The changes in consumer mind set can range from mild to severe. For individuals who are severely impacted by the recession due to loss of income, their mindset change will gravitate towards being more sensitive to prices of various products/services in the marketplace. Those who are moderately affected by the recession, and have poor sentiments towards the near future, may be rather price sensitive towards purchasing essential items but willing to give themselves a treat by occasionally purchasing higher end or luxury brands. This will help fulfill some of their hedonistic needs through self indulgence. However, there is also a minority group of individuals who are almost unscathed by the recession. This group will likely maintain their level of consumption close to pre-recession period, while being more selective in what they purchase.

Based on these attitudinal changes in consumption patterns, retailers and brand owners will need to manage their brands according to their target audience. They should ask “how much are my target customers affected and how drastic will their attitudinal changes be?”

Managing brands
Leveraging on the brand portfolio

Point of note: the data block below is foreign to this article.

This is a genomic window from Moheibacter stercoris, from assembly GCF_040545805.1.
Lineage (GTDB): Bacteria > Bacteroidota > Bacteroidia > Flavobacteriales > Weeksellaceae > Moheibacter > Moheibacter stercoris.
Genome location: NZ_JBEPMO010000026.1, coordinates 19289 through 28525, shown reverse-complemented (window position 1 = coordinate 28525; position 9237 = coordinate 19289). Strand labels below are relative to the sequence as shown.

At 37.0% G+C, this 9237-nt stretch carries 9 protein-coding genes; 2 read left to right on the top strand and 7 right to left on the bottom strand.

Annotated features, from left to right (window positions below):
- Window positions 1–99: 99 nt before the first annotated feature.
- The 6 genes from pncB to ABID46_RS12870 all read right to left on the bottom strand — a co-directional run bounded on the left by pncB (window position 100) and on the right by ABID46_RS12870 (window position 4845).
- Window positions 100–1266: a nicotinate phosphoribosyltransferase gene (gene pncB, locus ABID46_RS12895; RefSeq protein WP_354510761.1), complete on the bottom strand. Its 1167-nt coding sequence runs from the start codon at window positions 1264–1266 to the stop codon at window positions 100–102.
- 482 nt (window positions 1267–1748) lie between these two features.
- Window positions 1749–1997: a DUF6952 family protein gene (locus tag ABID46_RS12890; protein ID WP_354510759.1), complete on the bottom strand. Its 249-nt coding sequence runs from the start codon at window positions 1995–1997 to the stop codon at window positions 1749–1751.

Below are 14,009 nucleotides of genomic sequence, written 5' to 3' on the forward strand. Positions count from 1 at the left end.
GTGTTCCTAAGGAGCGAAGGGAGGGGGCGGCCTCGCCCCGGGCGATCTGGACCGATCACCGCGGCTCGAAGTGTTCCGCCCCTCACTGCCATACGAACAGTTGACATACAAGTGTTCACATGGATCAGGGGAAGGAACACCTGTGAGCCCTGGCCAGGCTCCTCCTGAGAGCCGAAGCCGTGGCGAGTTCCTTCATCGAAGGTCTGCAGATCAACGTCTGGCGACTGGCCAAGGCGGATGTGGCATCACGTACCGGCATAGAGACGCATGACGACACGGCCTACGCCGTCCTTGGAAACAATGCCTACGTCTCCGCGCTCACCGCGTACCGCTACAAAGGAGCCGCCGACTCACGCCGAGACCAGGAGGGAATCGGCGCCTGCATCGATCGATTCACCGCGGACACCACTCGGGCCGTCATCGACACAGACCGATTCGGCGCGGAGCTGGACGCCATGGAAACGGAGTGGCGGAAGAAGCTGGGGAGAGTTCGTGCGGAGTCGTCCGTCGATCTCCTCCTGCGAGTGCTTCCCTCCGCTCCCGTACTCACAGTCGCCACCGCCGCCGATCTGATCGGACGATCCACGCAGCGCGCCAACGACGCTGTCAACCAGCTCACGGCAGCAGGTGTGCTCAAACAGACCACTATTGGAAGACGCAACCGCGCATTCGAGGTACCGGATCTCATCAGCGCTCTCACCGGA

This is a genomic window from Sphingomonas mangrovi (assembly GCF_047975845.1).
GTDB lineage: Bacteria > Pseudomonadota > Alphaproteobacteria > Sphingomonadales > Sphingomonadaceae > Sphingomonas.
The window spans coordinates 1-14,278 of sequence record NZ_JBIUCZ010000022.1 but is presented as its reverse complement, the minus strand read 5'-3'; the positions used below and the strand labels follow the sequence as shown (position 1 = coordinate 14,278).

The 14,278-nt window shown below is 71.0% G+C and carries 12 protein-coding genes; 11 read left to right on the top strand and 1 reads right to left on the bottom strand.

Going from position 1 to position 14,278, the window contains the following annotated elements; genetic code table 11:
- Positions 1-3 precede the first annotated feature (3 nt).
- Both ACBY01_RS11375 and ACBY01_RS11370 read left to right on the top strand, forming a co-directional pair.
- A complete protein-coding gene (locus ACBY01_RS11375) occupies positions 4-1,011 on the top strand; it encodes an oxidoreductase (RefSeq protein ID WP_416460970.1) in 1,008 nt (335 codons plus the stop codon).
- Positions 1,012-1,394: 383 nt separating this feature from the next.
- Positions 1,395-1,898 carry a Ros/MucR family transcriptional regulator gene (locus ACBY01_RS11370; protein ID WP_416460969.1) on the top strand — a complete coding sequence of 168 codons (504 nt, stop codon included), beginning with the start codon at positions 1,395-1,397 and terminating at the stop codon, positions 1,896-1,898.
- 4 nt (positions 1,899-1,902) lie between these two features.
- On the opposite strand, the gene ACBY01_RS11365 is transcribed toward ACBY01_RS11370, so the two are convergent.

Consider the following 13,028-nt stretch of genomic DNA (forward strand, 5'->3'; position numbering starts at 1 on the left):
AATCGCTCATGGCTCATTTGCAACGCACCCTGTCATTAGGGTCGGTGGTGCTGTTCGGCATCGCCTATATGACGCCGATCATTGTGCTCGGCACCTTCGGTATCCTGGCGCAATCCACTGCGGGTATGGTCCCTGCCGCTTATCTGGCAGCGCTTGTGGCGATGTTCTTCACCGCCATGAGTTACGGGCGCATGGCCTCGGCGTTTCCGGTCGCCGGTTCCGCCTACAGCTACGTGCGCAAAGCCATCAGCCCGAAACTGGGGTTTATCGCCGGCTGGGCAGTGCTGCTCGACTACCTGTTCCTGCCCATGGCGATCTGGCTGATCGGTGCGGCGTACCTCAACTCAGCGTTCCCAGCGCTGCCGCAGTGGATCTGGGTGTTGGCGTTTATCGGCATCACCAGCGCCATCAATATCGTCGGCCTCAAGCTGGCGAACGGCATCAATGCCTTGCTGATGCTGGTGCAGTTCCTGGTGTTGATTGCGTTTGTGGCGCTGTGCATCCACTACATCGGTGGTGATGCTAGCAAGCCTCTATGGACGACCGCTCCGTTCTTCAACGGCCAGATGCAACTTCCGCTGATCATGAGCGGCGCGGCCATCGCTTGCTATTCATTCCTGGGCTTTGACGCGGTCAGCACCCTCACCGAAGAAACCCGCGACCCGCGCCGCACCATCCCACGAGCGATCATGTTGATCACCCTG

A key mistake for retailers will be to immediately reduce prices of their products with huge price discounts. This will lead to diluting the image of a brand. It is essential that retailers and brand owners determine the nature of their products and the customer segment that they serve. With this information, they can then determine the exact needs of respective target customers that require attention. Given this, retailers and brand owners should reevaluate their brand portfolios and determine whether it is feasible to make price adjustments without hurting the image of the brand. If major price adjustments are not practical, then brand owners and retailers can consider introducing (1) line extensions for customers who are trading down to lower price products or (2) new brands offering lower price points. For example, Dell has introduced line extension to some of its notebooks to below S$1000 to entice price conscious customers. Another example will be Starbucks’ recent announcement of offering instant coffee. In the luxury sector, Miu Miu (diffusion brand for Prada) is currently perceived as an attractive, and a more affordable proposition endowed with Prada quality at a lower price.